Four Bad Omens

1. I got an email from the faceless bureaucracy of my institution that I’ve been listed for “termination” from my TAship starting May 11, so unless I email them and change everything, my university life will end in six weeks. And obviously I knew that would happen, but seeing it in black and white felt strange and sad. I feel like my departure is an unremarkable event: my students don’t understand that I won’t be back in their program next year, that a new teacher will teach their future teammates and friends. Every summer means a shuffle in the TA offices, so who knows if my officemates will realize or care that I’m gone (except R, my office BFF. Shout out!). The regular rhythm of school life means people won’t notice I’m gone until next year. But for me? This is it, and it’s big, and it’s scary. Lately, I feel like I’m in the middle of a dream and I’m about to wake up to some brutal reality.

2. That would be true if I had a chance to dream, but sleep has been a precious commodity in our house. My kids have never been good sleepers. They both nightwake long past whatever fool age bullshit websites say they should, no matter what advice book we follow, and my 2yo is an early bird (which is why MN is often updated at 6 am). After our 2nd was born, we did a divide and conquer thing that has been mostly good, but lately we’ve had a hankering to sleep in the same bed at the same time, so we launched a big “YAY LET’S SLEEP IN YOUR BIG GIRL BUNKBEDS PLEASE GOD” campaign and it went fine until it did not go fine and the past four nights I can’t sleep away from them because I’m not used to it, and I can’t sleep with them. I end up on the bottom bunk with my 2yo, then my 4yo starts crying and leaves to find her Dad. So we essentially end up in the same configuration we have been all along, in different, smaller, shittier beds. Please don’t offer me advice or admonish me for our choices: I am so beyond the capacity for polite disagreement right now. Truth is, I don’t want to sleep with anyone, ever again. I want to mummify my torso in duct tape and sleep in a dark, quiet place for 8 hours. PAST 5:30 AM.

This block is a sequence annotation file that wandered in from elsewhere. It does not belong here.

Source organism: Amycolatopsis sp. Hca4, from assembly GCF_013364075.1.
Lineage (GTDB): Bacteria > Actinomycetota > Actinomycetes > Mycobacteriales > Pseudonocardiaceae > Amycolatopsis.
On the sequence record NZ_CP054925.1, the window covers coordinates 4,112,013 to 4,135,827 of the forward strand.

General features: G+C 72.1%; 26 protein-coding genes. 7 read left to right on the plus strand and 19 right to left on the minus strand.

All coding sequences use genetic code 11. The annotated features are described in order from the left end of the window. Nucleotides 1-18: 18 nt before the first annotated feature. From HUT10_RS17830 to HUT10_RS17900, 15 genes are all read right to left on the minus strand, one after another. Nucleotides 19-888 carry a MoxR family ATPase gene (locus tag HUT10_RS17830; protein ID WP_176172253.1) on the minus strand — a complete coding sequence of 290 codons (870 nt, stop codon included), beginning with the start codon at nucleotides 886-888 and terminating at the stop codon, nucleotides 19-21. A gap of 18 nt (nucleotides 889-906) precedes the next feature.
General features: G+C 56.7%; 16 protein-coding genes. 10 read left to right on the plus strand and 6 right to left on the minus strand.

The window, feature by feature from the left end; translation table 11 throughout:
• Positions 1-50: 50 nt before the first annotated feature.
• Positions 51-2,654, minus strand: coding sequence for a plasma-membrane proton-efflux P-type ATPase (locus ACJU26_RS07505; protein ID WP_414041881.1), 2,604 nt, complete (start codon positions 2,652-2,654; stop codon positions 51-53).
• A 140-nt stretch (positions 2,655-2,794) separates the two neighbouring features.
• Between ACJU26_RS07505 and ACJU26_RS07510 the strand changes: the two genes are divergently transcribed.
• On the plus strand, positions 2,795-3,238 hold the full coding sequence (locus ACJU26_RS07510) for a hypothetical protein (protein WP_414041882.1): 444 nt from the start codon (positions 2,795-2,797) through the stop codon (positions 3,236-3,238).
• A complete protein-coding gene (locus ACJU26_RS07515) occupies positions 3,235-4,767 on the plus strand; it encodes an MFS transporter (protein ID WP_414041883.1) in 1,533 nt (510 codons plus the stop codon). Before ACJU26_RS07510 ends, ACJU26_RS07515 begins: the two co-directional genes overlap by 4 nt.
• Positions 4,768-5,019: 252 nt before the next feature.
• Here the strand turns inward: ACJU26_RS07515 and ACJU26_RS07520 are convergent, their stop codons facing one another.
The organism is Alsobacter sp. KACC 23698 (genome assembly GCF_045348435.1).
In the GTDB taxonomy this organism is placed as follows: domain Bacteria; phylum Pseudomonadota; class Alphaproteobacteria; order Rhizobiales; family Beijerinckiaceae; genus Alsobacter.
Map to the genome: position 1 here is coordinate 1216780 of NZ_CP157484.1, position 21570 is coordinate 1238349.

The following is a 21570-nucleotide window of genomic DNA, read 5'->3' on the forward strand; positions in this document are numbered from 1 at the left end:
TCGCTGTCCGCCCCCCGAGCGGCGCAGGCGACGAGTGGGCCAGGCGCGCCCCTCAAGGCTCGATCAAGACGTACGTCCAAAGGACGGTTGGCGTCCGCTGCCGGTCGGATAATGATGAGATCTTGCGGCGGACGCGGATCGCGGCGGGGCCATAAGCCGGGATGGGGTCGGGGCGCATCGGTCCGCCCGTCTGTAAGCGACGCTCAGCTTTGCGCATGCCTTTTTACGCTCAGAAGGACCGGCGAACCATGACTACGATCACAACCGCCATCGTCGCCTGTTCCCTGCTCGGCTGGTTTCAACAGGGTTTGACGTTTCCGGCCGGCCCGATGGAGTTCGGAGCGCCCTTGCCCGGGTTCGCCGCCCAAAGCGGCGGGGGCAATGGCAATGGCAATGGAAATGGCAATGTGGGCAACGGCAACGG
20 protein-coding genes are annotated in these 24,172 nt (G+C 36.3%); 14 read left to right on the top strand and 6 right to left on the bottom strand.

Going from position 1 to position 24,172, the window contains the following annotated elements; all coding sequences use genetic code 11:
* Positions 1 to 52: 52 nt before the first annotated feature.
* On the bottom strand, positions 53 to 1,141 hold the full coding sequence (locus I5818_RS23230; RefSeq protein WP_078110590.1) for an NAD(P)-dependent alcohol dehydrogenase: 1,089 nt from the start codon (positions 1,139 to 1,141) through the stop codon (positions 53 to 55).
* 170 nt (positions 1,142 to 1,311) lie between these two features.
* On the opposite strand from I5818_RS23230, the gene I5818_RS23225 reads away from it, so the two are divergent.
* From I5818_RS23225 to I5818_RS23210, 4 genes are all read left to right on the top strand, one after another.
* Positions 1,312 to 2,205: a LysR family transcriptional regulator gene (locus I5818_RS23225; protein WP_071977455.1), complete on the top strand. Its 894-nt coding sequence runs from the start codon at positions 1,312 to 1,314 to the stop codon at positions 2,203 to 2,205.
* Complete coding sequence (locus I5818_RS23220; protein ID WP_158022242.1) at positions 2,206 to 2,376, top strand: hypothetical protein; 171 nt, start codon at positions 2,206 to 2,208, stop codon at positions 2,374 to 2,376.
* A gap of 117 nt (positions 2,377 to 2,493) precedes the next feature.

Me & Holly at 6am

3. Typically, March is a blustery and sunny month in Iowa, but it’s been downright summery for weeks now. My yard is full of daffodils in bloom, and the hydrangeas and rose bushes are greening up. Last night, the girls and I walked around collecting magnolia petals, pinecones, and rocks. I went to my local garden center and bought packets of seeds to try and fill in the weird gaps and, ya know, parts of the yard I don’t want to mow, but the guy there warned be that this is just a phase, it’s bound to turn bad, it’s bound to snow and snap and frost and nip all this new life in its bud. So instead of enjoying this, I keep wondering, when will it change? When will it go bad?

4. This strange sense of paranoia reached new heights when my in-laws emailed us to ask if it would be all right if they arranged a place for us in the country in case of the apocalypse. They watched this History Channel documentary that connects what we feel are legitimate concerns about fossil fuels, industrial agriculture, and general American idiocy to other, less legitimate, more insane worries about artificial intelligence and terrorism. Basically, the film posits that very soon, we’ll run out of gas, our water supply will become so overpolluted that we can’t drink, and people will still be wandering around wanting their grande lattes, and then everyone’s HOUSE ROBOTS will take over the planet at the same time some terrorist decides to finally shoot off that nuclear warhead he’s been sitting on all these years. Just like the collapse of the Roman Empire.